Good to know someone else survived the jump. One factoid I don't possess is I wonder if any code at all got re-used between SimCity '89 and 2000. Maybe someone on this board will pop up with this. Re: reusing Lincity and -NG I did take a peek at them, but didn't look at any source. I recall Lincity back from my ancient Slackware Linux days. I never got into NG too much... until you posted I didn't even know Lincity-NG will still getting updates (last was only 10mos ago) However, since I haven't seen the SC4 crowd pick up Lincity-NG I would guess it does not scratch the proper itch.

    10 minutes ago, matias93 said:

    Also, I'm pretty sure that it would be feasible to reuse the FSH files of SC4 to create isometric graphics for the new game. Even more, I guess it wouldn't be really hard to implement an application to port SC4 buildings, given that the simulation elements don't become radically different. And even if that happens, you could still just import the FSH "models" for making KotCity buildings (I guess you'll also implement a lot editor at the final stages of the development).

    Very very very smart. You'll notice I do already implement region import for SC4 bitmaps. I would feel foolish to ignore years and years of SC4 mods and art. When I got back to do "KotCity 2.0" I will at the very least want a converter for it. I never created mods / art for SC4. Are there any resolution / format limitations that would prevent them from being reused in a 4K world?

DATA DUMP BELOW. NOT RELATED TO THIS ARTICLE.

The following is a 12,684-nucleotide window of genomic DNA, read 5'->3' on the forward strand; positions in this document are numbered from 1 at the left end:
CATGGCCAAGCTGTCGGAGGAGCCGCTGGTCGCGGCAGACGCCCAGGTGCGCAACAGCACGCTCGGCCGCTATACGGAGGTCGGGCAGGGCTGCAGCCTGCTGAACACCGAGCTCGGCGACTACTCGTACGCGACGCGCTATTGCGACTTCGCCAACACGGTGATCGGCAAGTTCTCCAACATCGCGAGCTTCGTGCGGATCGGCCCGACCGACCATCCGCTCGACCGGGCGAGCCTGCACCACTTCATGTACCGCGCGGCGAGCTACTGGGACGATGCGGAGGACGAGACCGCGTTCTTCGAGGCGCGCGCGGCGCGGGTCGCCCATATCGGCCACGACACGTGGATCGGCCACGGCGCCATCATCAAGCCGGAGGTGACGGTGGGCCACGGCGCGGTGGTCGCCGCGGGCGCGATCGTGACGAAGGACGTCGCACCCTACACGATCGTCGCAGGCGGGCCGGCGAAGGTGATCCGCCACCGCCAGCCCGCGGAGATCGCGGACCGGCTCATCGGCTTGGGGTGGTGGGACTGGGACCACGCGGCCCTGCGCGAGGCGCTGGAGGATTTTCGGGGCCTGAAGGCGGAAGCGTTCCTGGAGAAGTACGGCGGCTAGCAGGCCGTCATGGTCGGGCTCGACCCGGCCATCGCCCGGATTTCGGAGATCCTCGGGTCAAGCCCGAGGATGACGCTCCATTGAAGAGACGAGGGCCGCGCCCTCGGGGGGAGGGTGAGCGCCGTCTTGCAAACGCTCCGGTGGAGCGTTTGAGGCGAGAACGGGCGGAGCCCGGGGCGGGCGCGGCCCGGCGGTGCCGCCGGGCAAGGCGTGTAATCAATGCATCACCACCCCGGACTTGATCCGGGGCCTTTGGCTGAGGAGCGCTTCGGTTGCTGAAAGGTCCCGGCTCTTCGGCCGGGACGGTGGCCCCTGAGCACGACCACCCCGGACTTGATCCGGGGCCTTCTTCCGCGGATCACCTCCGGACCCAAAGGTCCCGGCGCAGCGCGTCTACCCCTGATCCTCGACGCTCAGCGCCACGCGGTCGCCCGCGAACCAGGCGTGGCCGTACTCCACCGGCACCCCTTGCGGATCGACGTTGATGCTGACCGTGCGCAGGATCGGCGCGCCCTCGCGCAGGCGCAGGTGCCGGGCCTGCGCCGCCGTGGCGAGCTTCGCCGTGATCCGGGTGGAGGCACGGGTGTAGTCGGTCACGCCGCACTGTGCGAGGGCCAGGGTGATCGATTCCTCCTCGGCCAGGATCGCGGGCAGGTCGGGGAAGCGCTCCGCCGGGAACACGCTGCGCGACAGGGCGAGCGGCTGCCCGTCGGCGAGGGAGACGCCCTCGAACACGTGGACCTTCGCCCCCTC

16 minutes ago, matias93 said:

    About social and historical considerations...

    VERY cool essay. I tried to immerse myself in SimCity lore before taking this on and never saw it. I'm not strictly against any of the ideas presented, but I do seek to re-create or improve on SC4's model, which is really an evolved and gamified version of "Urban Dynamics", which includes a stratified society. As far as I know there isn't even class mobility in the model. Of course, this being open source, people are free to jump on in and add / modify the engine. I would support and be excited by any "alternate simulators" baked in. I think it would be neat if you hit "New Game" and it had checkboxes for simulator: "SC4 Style, Capitalist Style, etc." All I can tell you is I am doing SC4 simulation with a few tweaks. I have an "SC4-first" design policy on this project. (although I am bringing in a few ideas of my own or from other city builders, such as buildings exchanging goods with each other, similar to C:S).

    20 minutes ago, matias93 said:

    I remember having read about some early efforts by the SC4 modding community to 're-scale' the game entirely from its current 1 tile = 16 metres to a more flexible = 8 metres, something that was aborted by lack of enough workforce. Still, the idea isn't a bad one, and provided you can manage the extra difficulties of programming and pathing such networks, it would be really useful for future developments.

    Complex pathfinding is no problem. Unlike the multi-core problems that seemed to plague SC4 (I've seen so many guides saying CPUCOUNT:1 for SC4) I am going multi-thread and multi-process by default.  Kotlin actually has a great concurrency model. If you have a 32 core processor, I want you to be able to use it.

    21 minutes ago, matias93 said:

    In any case, I feel that you should keep in mind that the resources created through 14 years of modding SC4 are mostly available to be reused and can save you a lot of work. I'm very positive on that most active creators will be glad to allow you to use their graphics if you decide to go isometric, and with a little effort, you can even contact the developers of the tools used to create such custom content, and maybe repurpose them for KC.